Type a botulinum toxin in the management of spontaneous salivary otorrhea: a case report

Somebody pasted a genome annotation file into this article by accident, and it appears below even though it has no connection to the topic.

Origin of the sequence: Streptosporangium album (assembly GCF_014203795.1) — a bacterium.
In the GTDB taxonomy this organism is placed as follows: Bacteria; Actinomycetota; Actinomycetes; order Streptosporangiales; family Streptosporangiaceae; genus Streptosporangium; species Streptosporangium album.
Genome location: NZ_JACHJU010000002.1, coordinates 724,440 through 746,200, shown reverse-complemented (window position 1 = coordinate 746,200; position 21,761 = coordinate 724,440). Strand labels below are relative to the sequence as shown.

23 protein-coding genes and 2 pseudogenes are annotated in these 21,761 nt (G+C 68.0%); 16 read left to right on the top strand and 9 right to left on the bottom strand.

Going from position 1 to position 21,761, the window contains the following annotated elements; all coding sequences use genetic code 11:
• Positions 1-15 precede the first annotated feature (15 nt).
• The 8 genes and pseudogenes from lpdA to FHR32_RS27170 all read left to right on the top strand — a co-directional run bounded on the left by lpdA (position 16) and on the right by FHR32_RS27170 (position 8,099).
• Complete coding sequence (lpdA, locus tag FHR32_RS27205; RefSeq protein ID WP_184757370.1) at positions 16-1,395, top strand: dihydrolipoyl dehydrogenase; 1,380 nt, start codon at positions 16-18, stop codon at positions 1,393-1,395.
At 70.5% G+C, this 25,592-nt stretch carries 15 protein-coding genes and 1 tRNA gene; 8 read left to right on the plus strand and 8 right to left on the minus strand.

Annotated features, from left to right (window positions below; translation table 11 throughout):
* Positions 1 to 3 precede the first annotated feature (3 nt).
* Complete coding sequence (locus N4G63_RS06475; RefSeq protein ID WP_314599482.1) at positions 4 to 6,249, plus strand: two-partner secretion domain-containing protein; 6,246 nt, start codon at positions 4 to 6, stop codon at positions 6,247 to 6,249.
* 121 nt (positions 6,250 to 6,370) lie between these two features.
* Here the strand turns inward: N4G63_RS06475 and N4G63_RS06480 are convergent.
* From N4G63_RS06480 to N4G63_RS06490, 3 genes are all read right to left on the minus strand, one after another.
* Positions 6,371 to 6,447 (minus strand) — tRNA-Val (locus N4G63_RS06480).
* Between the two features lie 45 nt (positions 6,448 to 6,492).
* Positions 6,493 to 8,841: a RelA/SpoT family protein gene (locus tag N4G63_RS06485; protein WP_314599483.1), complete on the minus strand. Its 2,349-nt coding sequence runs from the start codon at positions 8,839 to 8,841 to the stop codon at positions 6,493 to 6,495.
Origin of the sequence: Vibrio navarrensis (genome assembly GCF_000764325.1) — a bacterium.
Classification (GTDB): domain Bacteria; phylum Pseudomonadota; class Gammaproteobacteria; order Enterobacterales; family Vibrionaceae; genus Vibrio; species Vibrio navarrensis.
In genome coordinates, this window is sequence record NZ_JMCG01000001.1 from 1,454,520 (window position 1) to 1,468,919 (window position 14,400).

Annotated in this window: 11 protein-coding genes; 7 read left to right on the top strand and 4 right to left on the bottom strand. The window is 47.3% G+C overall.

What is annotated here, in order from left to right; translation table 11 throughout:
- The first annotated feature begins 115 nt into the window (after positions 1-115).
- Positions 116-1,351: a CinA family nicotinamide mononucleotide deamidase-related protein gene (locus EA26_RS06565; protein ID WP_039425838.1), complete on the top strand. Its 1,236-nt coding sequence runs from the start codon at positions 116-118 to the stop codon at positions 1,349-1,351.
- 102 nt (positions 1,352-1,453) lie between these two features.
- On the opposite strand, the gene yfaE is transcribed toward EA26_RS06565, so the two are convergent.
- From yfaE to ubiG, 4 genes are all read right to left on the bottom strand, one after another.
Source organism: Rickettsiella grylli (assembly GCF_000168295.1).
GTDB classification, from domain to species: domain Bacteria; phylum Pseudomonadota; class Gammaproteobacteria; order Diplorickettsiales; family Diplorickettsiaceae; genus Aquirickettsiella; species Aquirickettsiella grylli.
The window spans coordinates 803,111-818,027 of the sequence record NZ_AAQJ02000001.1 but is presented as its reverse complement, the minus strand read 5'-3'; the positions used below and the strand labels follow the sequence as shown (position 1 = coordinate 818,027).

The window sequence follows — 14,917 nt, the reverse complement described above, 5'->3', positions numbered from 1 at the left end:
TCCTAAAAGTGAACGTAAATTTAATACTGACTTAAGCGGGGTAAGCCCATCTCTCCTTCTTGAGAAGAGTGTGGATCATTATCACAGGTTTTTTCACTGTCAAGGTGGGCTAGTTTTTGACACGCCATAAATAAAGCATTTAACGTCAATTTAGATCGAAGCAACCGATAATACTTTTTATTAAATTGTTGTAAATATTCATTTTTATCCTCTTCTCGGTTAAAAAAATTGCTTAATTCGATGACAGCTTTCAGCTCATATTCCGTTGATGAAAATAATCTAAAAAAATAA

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BACKGROUND: Spontaneous salivary otorrhea is a rare presentation only previously documented twice in literature where parotid salivary secretions are found in the external auditory canal. Conventional treatment of spontaneous parotid salivary fistulas includes surgical management with interposed grafts, fistula tract ablation, and possible superficial parotidectomy. Associated risks include facial nerve injury, Frey syndrome and facial scarring. Here we report the first case of spontaneous salivary otorrhea conservatively managed with a type A botulinum toxin (BTA) injection. CASE PRESENTATION: A 17-year-old female presented with a 5-month history of left sided otorrhea and transient left facial swelling associated with gustatory stimulation. The otorrhea fluid tested positive for salivary amylase and negative for beta 2 transferrin. Fifty units of BTA were injected into the left parotid gland under ultrasound guidance. Cessation of symptoms was achieved 3 weeks after intervention. The patient remains symptom-free at the 2 year follow up. CONCLUSION: BTA injection was well tolerated under ultrasound guidance and has led to long-term resolution of the patient's symptoms. BTA injection appears to be a safe and effective way to conservatively manage this rare presentation of spontaneous salivary otorrhea.
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